Standard Lesson

A Picture's Worth a Thousand Words: From Image to Detailed Narrative

6 - 8
Lesson Plan Type
Standard Lesson
Estimated Time
Two 50-minute sessions
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After looking at an image that tells a story, students brainstorm about the possible events and characters the image illustrates. Students then write from the point of view of one of the characters in the image, sharing the character's thoughts and feelings, describing the events that led up to the picture, or imagining the events that followed.

Featured Resources

From Theory to Practice

This lesson uses artworks as inspiration for narrative writing. Why use artwork? As Rochelle I. Frei (1999) explains, art "can be used the same way as written text can to expand children's knowledge of the world, and to understand what children do when they make sense of that world. . . . Art can provide a window into how children negotiate their understandings of images and their knowledge of the world" (386). In Frei's project, students explain their understanding of pieces of art, revealing details about their literacy processes and strategies. The same kinds of revelations, likely on a more advanced level, are revealed in this lesson, where students explore background actions and other narratives related to the art they study. All students can find success "where they are" through this exploration of culture, vocabulary, voice, and characterization in the specific context of the inspiration artwork. Because of the open-ended nature of this lesson, it is particularly appropriate for multi-leveled classrooms and classrooms with special-needs students and English Language Learners.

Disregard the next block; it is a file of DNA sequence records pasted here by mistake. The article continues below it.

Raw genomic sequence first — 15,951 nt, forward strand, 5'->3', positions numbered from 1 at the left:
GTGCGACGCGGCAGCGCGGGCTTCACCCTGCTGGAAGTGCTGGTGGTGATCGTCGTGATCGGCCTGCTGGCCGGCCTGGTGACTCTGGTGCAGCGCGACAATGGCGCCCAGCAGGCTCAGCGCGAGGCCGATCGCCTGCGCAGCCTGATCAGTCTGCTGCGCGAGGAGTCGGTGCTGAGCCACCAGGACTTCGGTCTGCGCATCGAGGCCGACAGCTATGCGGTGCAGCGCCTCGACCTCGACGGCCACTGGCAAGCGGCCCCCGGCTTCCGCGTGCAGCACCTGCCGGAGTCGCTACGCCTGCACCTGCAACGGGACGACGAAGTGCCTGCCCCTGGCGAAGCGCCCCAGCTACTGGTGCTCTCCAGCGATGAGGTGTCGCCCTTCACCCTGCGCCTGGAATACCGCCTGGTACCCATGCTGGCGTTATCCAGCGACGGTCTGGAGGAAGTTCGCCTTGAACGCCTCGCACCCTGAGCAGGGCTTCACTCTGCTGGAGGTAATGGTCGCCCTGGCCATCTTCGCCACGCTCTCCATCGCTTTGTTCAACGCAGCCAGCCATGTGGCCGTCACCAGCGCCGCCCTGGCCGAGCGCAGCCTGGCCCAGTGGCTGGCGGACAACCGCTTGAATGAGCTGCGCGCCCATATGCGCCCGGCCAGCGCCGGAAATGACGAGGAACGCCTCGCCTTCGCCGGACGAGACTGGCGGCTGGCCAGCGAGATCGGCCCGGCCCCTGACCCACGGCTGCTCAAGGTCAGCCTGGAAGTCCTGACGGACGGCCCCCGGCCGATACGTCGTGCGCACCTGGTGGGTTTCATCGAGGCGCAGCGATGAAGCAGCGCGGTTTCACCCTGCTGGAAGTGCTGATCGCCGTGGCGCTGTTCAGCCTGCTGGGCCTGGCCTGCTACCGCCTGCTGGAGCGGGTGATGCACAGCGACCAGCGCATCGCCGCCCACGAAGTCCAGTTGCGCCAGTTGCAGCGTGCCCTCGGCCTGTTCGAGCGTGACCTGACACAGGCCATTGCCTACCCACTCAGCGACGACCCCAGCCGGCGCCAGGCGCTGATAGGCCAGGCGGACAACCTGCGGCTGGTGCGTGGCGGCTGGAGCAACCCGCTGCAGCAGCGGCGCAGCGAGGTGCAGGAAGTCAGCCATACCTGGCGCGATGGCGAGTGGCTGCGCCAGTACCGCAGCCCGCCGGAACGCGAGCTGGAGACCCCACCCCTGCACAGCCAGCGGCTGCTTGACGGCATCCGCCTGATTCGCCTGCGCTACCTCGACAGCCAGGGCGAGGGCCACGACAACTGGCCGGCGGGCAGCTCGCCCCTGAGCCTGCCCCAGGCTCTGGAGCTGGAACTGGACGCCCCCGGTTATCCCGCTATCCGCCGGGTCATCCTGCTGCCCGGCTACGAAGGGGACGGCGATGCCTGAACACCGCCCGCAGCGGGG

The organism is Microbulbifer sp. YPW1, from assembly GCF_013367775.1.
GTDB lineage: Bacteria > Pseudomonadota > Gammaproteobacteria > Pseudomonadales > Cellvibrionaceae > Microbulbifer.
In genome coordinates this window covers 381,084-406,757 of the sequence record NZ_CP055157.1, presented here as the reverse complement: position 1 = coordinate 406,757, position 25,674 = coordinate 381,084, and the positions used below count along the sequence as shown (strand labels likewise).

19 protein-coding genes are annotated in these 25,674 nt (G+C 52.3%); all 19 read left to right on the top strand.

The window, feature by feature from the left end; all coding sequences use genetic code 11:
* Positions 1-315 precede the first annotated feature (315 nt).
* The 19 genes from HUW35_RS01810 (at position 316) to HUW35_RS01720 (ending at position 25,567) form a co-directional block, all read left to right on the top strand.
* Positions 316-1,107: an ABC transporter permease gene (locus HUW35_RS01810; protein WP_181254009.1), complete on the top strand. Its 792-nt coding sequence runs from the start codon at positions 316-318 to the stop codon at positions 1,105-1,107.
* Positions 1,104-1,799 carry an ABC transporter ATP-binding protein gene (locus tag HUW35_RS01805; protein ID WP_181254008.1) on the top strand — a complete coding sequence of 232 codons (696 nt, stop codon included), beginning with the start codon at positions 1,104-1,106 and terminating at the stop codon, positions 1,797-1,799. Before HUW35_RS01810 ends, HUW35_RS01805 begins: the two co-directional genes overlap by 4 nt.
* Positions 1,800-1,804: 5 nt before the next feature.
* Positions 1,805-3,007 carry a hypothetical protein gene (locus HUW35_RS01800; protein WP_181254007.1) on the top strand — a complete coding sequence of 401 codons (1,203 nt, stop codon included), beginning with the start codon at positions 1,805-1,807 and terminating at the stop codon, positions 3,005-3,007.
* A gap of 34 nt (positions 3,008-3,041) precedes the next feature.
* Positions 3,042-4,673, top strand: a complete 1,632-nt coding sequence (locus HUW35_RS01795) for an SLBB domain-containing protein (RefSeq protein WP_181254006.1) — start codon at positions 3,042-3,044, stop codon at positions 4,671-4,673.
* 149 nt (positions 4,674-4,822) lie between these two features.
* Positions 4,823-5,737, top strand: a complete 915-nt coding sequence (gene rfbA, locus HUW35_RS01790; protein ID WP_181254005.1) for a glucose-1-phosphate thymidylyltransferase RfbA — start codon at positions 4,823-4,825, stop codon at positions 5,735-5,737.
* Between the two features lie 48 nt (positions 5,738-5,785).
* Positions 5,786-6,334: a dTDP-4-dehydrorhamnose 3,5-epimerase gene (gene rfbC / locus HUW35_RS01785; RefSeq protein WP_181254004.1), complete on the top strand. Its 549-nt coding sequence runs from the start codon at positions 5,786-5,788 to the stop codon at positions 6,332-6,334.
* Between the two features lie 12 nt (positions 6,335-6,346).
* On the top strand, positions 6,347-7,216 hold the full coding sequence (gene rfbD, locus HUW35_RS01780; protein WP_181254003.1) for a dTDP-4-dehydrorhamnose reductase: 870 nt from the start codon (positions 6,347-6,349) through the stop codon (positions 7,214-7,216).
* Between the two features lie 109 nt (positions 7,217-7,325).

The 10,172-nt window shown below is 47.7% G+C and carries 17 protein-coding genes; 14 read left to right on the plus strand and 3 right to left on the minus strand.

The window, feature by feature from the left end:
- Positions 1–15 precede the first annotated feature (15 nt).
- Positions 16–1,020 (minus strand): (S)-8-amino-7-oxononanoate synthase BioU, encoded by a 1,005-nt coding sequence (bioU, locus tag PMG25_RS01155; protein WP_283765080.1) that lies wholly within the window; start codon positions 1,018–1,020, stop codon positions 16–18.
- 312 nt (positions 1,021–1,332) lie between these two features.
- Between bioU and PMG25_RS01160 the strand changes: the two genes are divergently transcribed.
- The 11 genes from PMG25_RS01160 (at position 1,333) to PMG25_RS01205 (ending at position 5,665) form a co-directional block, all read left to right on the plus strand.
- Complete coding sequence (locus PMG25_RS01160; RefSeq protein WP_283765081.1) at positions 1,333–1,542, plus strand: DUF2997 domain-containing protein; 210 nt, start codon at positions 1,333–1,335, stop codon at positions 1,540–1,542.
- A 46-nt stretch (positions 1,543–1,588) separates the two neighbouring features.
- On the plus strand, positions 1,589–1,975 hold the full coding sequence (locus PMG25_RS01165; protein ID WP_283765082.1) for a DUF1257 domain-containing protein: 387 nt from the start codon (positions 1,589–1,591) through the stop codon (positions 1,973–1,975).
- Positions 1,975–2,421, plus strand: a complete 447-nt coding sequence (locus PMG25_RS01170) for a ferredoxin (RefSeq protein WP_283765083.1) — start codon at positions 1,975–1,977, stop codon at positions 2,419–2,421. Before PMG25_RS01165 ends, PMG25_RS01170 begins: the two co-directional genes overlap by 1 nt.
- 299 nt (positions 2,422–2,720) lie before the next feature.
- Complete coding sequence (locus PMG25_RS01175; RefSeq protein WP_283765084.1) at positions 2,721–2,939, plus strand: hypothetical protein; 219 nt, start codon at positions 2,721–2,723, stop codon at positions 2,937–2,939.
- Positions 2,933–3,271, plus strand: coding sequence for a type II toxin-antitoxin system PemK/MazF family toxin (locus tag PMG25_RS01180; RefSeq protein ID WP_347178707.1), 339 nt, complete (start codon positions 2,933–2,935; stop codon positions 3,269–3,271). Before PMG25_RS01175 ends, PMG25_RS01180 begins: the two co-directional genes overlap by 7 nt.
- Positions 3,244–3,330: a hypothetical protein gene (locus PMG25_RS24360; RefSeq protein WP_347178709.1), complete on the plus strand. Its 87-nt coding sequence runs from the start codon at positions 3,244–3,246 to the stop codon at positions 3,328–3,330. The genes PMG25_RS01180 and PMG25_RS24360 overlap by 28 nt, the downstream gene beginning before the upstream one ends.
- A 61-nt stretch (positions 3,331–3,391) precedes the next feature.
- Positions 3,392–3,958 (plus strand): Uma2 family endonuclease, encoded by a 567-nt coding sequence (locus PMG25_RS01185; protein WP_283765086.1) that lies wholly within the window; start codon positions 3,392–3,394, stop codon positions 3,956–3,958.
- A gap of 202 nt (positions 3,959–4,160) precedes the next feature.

Further Reading